This may sound silly, but virtually any wood that is wet and not dry is green wood. Wood that can still lose excess moisture is green wood. It’s really that simple of a definition.
Dry Wood Understanding
With either the passage of time or the use of a kiln, wood is dried or seasoned. When the amount of moisture in a particular piece of wood is reduced to the point where no more moisture can be moved out of the log, this constitutes dry wood.
Wood will become “dry” by letting it sit for a long enough period of time. A rule of thumb that is thrown around often is one year of air drying time per one inch of wood thickness.
A dryer or kiln can be used to reduce the moisture content more rapidly. Another alternative, a microwave can aide in this process by methodically heating the wood-locked moisture which forces it to escape in the form of water vapor.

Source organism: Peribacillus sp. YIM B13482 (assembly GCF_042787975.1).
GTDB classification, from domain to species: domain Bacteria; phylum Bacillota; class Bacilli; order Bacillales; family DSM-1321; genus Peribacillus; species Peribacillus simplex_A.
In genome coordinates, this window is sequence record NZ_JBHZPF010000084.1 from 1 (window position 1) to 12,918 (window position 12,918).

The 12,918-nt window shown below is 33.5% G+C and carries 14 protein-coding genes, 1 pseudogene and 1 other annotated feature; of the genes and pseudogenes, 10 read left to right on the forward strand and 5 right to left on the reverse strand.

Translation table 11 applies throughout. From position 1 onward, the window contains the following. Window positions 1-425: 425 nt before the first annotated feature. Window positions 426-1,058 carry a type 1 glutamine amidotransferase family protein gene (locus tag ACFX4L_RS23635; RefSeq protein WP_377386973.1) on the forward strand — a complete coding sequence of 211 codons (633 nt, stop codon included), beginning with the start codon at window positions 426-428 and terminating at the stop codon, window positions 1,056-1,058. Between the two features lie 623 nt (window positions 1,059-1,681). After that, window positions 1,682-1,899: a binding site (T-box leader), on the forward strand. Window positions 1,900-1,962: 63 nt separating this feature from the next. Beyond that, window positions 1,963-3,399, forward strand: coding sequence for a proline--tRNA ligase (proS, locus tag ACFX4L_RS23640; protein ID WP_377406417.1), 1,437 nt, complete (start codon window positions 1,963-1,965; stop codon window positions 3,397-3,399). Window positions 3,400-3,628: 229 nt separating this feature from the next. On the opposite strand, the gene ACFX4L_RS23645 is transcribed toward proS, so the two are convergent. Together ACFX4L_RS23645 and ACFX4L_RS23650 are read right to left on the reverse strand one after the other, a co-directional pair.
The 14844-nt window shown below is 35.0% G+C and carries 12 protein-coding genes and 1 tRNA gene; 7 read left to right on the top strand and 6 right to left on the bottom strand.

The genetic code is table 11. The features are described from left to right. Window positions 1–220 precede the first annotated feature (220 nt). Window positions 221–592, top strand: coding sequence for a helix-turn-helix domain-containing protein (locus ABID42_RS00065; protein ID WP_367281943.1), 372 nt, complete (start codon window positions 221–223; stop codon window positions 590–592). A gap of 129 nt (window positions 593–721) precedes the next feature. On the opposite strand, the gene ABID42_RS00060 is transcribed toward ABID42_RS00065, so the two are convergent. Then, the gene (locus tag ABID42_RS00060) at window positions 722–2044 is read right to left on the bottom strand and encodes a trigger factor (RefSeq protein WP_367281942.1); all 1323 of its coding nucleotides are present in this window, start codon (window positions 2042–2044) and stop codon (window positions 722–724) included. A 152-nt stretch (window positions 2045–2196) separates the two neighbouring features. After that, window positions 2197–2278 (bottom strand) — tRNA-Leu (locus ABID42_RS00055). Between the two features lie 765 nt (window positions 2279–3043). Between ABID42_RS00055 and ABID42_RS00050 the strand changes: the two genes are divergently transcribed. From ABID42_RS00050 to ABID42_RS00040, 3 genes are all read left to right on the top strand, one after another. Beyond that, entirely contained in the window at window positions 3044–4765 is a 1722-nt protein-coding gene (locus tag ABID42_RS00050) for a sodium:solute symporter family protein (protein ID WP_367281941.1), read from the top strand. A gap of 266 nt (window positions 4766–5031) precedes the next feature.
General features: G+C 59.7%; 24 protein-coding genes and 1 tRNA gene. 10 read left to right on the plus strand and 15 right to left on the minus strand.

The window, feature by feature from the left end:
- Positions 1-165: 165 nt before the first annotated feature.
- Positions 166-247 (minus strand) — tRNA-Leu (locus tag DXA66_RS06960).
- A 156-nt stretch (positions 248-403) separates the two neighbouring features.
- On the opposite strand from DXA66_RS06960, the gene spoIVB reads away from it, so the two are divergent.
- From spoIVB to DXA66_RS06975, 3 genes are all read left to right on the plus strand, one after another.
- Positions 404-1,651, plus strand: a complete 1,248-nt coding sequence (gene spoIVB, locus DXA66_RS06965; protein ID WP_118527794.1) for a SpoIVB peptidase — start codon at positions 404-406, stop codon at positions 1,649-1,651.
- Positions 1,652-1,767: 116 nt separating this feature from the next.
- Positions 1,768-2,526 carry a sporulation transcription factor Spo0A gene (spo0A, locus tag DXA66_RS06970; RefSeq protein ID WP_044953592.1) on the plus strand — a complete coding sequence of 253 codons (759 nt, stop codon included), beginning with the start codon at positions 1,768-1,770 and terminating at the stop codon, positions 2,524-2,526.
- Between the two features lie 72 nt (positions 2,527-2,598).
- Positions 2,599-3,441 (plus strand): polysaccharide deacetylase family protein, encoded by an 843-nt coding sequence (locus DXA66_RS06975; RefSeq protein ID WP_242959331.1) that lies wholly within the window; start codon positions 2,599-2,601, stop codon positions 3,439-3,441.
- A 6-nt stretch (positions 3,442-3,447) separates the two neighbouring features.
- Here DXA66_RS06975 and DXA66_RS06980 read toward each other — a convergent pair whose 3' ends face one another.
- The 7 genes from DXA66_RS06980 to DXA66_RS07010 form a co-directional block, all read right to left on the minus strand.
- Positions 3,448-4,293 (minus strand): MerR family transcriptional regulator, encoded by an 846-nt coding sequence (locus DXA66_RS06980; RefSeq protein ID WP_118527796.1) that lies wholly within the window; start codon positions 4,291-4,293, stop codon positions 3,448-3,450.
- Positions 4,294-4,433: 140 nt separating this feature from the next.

Did you notice the definition of dry wood above? “When the amount of moisture in a particular piece of wood is reduced to the point where no more moisture can be moved out of the log,” does not mean the wood is 100% moisture free. Why is this?
Everything everywhere is relative. Wood is somewhat like a sponge. It will absorb and release moisture forever. Yes, I said forever. Some woods do an excellent job making us think they are not moving and shifting because of moisture content, but they are.
Instead of thinking of “dry wood” as a static final resource material, think of it as a flexible, moving sponge. The cells in wood continue to absorb relative humidity in the air, and they also secrete moisture when the surrounding relative humidity is low.
Wood is a dynamic changing material that can be turned and made into beautiful creations, but we need to be mindful that it is not a static, fixed material.